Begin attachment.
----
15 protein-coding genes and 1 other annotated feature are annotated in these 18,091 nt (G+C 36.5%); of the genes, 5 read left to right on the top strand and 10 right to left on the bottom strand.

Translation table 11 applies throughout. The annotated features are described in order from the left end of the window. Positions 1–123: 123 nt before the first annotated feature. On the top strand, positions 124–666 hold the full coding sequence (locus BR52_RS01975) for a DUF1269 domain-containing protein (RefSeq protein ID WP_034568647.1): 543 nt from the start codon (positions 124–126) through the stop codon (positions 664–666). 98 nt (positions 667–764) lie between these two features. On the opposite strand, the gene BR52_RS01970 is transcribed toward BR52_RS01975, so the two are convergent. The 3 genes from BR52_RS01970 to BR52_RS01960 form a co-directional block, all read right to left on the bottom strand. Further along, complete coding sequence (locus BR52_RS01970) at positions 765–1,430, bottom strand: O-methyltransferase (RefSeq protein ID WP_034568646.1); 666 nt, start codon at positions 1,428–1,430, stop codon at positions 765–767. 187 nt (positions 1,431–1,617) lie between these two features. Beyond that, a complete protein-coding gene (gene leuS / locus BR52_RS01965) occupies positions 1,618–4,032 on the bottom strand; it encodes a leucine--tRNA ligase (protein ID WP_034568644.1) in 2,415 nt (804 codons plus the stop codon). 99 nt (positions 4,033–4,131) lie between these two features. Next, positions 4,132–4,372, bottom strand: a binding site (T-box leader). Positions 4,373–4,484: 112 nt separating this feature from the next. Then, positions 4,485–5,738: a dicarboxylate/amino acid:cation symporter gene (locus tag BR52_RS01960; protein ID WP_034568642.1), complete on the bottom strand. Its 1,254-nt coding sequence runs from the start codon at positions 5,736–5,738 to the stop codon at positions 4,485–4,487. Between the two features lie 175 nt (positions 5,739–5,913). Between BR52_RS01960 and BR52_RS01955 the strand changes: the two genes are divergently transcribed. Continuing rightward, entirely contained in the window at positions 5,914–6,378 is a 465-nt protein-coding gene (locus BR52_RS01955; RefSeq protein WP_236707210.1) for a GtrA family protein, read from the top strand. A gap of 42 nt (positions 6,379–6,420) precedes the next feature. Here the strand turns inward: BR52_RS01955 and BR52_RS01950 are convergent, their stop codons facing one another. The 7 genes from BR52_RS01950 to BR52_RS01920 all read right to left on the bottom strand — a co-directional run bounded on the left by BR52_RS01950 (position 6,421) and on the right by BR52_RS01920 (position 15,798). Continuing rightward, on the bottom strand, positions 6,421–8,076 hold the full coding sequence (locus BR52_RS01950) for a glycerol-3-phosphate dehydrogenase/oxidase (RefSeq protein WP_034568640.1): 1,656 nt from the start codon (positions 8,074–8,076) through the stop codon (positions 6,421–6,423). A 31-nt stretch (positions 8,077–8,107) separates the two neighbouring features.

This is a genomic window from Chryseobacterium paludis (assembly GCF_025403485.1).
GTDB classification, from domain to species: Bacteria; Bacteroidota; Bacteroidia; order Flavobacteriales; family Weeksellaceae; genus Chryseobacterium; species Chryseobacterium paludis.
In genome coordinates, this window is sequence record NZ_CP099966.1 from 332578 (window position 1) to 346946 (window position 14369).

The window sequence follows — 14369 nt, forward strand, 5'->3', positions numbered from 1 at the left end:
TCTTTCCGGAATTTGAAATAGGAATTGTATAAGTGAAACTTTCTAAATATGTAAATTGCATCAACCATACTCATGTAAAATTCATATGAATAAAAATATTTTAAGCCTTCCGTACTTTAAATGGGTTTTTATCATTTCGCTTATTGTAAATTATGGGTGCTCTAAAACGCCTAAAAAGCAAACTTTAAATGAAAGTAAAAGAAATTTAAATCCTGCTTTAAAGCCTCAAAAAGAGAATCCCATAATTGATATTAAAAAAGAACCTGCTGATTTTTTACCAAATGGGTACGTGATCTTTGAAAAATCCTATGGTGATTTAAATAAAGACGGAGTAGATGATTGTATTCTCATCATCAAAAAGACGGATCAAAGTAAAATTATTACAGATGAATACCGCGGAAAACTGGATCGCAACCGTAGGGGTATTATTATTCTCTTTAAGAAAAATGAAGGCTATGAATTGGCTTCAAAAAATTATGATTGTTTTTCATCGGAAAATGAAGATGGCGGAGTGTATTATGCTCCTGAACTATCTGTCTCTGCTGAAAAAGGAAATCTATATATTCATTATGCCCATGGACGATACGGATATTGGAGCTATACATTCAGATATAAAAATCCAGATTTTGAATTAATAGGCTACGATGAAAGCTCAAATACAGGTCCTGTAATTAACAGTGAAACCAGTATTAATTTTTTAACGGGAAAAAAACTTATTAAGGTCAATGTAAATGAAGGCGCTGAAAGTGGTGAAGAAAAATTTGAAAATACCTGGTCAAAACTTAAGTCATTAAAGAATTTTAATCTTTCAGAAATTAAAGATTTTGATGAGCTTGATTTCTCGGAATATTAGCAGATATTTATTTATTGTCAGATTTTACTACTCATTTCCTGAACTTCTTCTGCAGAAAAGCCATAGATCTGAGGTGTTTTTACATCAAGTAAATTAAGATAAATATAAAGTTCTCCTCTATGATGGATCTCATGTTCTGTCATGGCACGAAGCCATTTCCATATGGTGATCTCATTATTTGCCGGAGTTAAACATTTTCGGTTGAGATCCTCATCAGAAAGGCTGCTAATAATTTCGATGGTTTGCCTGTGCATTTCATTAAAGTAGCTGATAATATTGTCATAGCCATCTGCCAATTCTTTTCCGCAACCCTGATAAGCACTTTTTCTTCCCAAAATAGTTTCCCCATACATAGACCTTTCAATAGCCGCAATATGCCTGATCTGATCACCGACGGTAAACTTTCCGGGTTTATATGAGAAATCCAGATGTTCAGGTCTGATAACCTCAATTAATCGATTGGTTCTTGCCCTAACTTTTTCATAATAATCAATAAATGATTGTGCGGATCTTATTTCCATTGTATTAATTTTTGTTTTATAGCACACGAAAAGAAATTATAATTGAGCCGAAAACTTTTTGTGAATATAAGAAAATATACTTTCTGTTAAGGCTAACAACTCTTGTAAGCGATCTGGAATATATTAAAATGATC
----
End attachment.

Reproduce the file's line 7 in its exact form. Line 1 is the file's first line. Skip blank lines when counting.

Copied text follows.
TCTTTCCGGAATTTGAAATAGGAATTGTATAAGTGAAACTTTCTAAATATGTAAATTGCATCAACCATACTCATGTAAAATTCATATGAATAAAAATATTTTAAGCCTTCCGTACTTTAAATGGGTTTTTATCATTTCGCTTATTGTAAATTATGGGTGCTCTAAAACGCCTAAAAAGCAAACTTTAAATGAAAGTAAAAGAAATTTAAATCCTGCTTTAAAGCCTCAAAAAGAGAATCCCATAATTGATATTAAAAAAGAACCTGCTGATTTTTTACCAAATGGGTACGTGATCTTTGAAAAATCCTATGGTGATTTAAATAAAGACGGAGTAGATGATTGTATTCTCATCATCAAAAAGACGGATCAAAGTAAAATTATTACAGATGAATACCGCGGAAAACTGGATCGCAACCGTAGGGGTATTATTATTCTCTTTAAGAAAAATGAAGGCTATGAATTGGCTTCAAAAAATTATGATTGTTTTTCATCGGAAAATGAAGATGGCGGAGTGTATTATGCTCCTGAACTATCTGTCTCTGCTGAAAAAGGAAATCTATATATTCATTATGCCCATGGACGATACGGATATTGGAGCTATACATTCAGATATAAAAATCCAGATTTTGAATTAATAGGCTACGATGAAAGCTCAAATACAGGTCCTGTAATTAACAGTGAAACCAGTATTAATTTTTTAACGGGAAAAAAACTTATTAAGGTCAATGTAAATGAAGGCGCTGAAAGTGGTGAAGAAAAATTTGAAAATACCTGGTCAAAACTTAAGTCATTAAAGAATTTTAATCTTTCAGAAATTAAAGATTTTGATGAGCTTGATTTCTCGGAATATTAGCAGATATTTATTTATTGTCAGATTTTACTACTCATTTCCTGAACTTCTTCTGCAGAAAAGCCATAGATCTGAGGTGTTTTTACATCAAGTAAATTAAGATAAATATAAAGTTCTCCTCTATGATGGATCTCATGTTCTGTCATGGCACGAAGCCATTTCCATATGGTGATCTCATTATTTGCCGGAGTTAAACATTTTCGGTTGAGATCCTCATCAGAAAGGCTGCTAATAATTTCGATGGTTTGCCTGTGCATTTCATTAAAGTAGCTGATAATATTGTCATAGCCATCTGCCAATTCTTTTCCGCAACCCTGATAAGCACTTTTTCTTCCCAAAATAGTTTCCCCATACATAGACCTTTCAATAGCCGCAATATGCCTGATCTGATCACCGACGGTAAACTTTCCGGGTTTATATGAGAAATCCAGATGTTCAGGTCTGATAACCTCAATTAATCGATTGGTTCTTGCCCTAACTTTTTCATAATAATCAATAAATGATTGTGCGGATCTTATTTCCATTGTATTAATTTTTGTTTTATAGCACACGAAAAGAAATTATAATTGAGCCGAAAACTTTTTGTGAATATAAGAAAATATACTTTCTGTTAAGGCTAACAACTCTTGTAAGCGATCTGGAATATATTAAAATGATC